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Northern Woman's Bookstore collective vows to find new space

THUNDER BAY -- The building that housed the Northern Woman’s Bookstore is being sold but members of its 31-year-old collective say women’s space is about so much more than the books.
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The Northern Woman's Bookstore, Canada's last of its kind, intends to spend the next year finding new space. Collective founder Margaret Phillips passed away in November and the building that has housed the collective for three decades is being sold. (Photo by Jon Thompson, tbnewswatch.com)

THUNDER BAY -- The building that housed the Northern Woman’s Bookstore is being sold but members of its 31-year-old collective say women’s space is about so much more than the books.

Books were boxed for storage at Canada’s last women’s bookstore on Saturday but amid its empty shelves, its members vowed its legacy would continue.

Store co-founder Margaret Phillips passed away in November and while the collective maintained the store’s books and shelves, her estate’s managers are selling the Court Street building

Taina Maki Chahal has been a collective member since 2001. She said the store has been undergoing a transition over the past five years, increasing its focus on events and providing space for women to build political and social consciousness among women and allies.

“There’s no nostalgia in the sense that the bookstore has always been a progressive visionary space. It’s a feminist space and it has been inclusive of different women in their diversities and feminism in its diversities,” she said.

“The space is about what we do here so reimagining the Northern Woman’s Bookstore as another space or place has very little to do with nostalgia but how can we continue to crate a feminist, woman-friendly space on a grassroots, street level?”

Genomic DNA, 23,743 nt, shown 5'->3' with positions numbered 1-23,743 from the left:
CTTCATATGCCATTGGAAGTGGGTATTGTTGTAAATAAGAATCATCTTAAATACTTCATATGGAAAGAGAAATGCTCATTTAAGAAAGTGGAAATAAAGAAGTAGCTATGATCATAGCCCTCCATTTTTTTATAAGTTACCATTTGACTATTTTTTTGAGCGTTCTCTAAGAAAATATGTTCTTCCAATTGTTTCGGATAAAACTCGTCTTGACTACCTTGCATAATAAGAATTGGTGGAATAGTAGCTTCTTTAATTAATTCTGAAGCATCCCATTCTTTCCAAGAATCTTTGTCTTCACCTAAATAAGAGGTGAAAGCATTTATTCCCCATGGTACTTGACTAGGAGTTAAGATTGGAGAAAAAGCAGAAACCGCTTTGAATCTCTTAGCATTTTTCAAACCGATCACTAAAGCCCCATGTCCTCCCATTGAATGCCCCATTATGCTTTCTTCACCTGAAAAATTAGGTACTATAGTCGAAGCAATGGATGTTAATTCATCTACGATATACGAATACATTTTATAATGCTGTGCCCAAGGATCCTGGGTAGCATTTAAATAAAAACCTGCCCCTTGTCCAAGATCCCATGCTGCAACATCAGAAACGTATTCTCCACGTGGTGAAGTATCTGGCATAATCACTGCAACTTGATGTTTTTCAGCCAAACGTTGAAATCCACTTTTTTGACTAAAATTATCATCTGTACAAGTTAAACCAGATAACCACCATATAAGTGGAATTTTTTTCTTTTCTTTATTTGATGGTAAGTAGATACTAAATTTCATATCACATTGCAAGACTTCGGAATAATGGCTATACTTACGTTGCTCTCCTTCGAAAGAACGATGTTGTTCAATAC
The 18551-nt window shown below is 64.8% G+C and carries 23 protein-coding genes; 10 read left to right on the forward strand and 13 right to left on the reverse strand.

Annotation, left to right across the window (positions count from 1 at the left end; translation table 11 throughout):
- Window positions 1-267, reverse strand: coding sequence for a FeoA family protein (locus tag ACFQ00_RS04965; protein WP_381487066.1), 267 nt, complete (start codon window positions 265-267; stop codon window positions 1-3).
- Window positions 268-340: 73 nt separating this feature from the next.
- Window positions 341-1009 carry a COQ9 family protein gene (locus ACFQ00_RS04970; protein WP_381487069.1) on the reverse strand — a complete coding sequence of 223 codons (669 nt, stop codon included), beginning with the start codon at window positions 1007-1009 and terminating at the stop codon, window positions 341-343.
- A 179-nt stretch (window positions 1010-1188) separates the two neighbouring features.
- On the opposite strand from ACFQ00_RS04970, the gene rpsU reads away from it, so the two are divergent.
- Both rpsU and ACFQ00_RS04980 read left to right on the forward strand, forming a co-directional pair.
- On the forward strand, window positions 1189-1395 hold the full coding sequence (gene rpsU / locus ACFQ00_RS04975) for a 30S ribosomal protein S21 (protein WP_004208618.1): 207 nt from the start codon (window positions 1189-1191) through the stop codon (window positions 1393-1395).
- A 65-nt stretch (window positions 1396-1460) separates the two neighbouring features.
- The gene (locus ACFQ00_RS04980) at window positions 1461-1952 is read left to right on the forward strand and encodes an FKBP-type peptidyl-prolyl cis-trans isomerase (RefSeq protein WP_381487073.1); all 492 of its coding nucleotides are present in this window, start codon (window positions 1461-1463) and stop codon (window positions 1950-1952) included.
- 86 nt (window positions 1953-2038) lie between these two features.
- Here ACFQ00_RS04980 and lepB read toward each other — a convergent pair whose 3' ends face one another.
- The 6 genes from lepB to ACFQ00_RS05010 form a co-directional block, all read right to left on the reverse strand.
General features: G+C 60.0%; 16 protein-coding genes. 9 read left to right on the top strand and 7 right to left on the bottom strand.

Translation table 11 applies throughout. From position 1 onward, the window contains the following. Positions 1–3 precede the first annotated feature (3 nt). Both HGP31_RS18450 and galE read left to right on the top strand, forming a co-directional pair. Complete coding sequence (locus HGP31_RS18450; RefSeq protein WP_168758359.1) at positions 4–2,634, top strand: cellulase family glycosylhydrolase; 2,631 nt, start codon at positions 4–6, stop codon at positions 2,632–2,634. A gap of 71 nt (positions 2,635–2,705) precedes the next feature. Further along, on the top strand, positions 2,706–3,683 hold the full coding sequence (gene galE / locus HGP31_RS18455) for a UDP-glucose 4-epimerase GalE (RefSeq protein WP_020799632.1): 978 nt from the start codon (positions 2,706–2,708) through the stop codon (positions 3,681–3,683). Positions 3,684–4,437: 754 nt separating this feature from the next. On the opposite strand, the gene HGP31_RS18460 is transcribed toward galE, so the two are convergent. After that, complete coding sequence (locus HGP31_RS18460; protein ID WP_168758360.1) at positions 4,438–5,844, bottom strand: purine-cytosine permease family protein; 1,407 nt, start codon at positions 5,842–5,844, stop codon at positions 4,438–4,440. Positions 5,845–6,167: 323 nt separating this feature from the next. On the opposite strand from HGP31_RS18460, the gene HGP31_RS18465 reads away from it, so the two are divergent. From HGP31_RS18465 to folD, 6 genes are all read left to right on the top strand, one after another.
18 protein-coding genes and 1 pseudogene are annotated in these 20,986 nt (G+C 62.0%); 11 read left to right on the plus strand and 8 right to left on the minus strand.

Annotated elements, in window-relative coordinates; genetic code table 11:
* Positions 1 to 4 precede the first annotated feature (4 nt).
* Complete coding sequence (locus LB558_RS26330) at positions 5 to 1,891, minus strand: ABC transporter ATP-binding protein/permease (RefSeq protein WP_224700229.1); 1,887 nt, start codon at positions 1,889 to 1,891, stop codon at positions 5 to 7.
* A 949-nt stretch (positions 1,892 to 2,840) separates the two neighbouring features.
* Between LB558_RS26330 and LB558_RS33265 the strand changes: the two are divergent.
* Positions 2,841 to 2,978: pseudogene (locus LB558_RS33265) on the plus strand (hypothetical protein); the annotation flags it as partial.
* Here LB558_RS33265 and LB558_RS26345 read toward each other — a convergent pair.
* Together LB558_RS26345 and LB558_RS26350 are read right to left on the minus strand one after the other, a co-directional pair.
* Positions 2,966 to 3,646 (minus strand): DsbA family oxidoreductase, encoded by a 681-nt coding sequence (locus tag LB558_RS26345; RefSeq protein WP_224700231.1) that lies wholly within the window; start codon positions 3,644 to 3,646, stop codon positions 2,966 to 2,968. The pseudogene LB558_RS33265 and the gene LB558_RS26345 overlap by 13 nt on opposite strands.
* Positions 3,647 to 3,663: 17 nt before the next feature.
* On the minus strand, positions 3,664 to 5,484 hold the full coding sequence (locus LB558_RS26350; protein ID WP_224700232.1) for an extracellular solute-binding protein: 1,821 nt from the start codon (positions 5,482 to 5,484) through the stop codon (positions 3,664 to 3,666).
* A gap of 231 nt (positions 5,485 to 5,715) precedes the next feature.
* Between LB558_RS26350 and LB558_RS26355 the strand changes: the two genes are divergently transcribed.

The answers will come from a young generation of diverse feminists who are evolving with Thunder Bay’s increasingly multicultural population, increased visibility of transgendered people and a growing focus on Indigenous-settler solidarity across movements.

“I think if feminism has taught us anything, there’s power when people come together with goals to better the community that you live in and better the lives of those around you,” said Stephanie Simko.

“It needs to be a space where you’re looking to educate people, first and foremost – to see how their values and their social experiences can lead them into political and advocacy work.”

A steep but encouraging learning curve awaits Simko and other young feminists over the next year as they learn the intricacies of operating a not-for-profit organization, fundraise, navigate grant applications and search for the space to fit the intersectional needs of a changing time.

“We could have easily gone online but we didn’t want to lose what the older generations of feminism started for us which was sitting down together and being together,” said Takwana Nhau.

“Things like depression are made worse by lonelinenss and just being isolated. We’re trying not to fall into that trap we’re forced to go into because of the way the economic system works.

"You work a lot just to keep up with rent and student loan payments so that leaves you in your work space and you don't have time to socialize and to share and to feel better if you're going through something. Space necessarily allows us to come together. ”

 



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